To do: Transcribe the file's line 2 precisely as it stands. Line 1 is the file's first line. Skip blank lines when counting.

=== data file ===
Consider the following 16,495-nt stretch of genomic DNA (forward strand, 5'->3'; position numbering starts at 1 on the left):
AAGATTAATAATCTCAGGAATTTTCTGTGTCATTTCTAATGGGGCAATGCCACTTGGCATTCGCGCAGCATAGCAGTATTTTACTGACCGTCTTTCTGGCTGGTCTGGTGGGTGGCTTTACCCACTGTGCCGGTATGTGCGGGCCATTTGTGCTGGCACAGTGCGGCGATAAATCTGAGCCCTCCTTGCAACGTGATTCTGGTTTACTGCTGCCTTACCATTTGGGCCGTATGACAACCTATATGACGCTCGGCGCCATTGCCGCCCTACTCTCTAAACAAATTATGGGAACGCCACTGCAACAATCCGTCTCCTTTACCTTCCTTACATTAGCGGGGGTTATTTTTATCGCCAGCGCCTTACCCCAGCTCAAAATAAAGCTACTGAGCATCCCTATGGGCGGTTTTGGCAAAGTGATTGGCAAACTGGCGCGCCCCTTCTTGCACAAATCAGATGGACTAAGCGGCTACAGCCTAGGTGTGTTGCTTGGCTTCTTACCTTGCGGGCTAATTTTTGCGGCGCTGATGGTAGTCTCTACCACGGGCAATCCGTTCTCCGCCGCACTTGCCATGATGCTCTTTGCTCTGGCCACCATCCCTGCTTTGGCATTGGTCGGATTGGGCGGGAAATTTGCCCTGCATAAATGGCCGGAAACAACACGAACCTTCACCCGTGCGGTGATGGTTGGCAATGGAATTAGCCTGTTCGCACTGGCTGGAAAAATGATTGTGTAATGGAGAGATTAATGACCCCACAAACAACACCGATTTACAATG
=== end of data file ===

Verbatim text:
AAGATTAATAATCTCAGGAATTTTCTGTGTCATTTCTAATGGGGCAATGCCACTTGGCATTCGCGCAGCATAGCAGTATTTTACTGACCGTCTTTCTGGCTGGTCTGGTGGGTGGCTTTACCCACTGTGCCGGTATGTGCGGGCCATTTGTGCTGGCACAGTGCGGCGATAAATCTGAGCCCTCCTTGCAACGTGATTCTGGTTTACTGCTGCCTTACCATTTGGGCCGTATGACAACCTATATGACGCTCGGCGCCATTGCCGCCCTACTCTCTAAACAAATTATGGGAACGCCACTGCAACAATCCGTCTCCTTTACCTTCCTTACATTAGCGGGGGTTATTTTTATCGCCAGCGCCTTACCCCAGCTCAAAATAAAGCTACTGAGCATCCCTATGGGCGGTTTTGGCAAAGTGATTGGCAAACTGGCGCGCCCCTTCTTGCACAAATCAGATGGACTAAGCGGCTACAGCCTAGGTGTGTTGCTTGGCTTCTTACCTTGCGGGCTAATTTTTGCGGCGCTGATGGTAGTCTCTACCACGGGCAATCCGTTCTCCGCCGCACTTGCCATGATGCTCTTTGCTCTGGCCACCATCCCTGCTTTGGCATTGGTCGGATTGGGCGGGAAATTTGCCCTGCATAAATGGCCGGAAACAACACGAACCTTCACCCGTGCGGTGATGGTTGGCAATGGAATTAGCCTGTTCGCACTGGCTGGAAAAATGATTGTGTAATGGAGAGATTAATGACCCCACAAACAACACCGATTTACAATG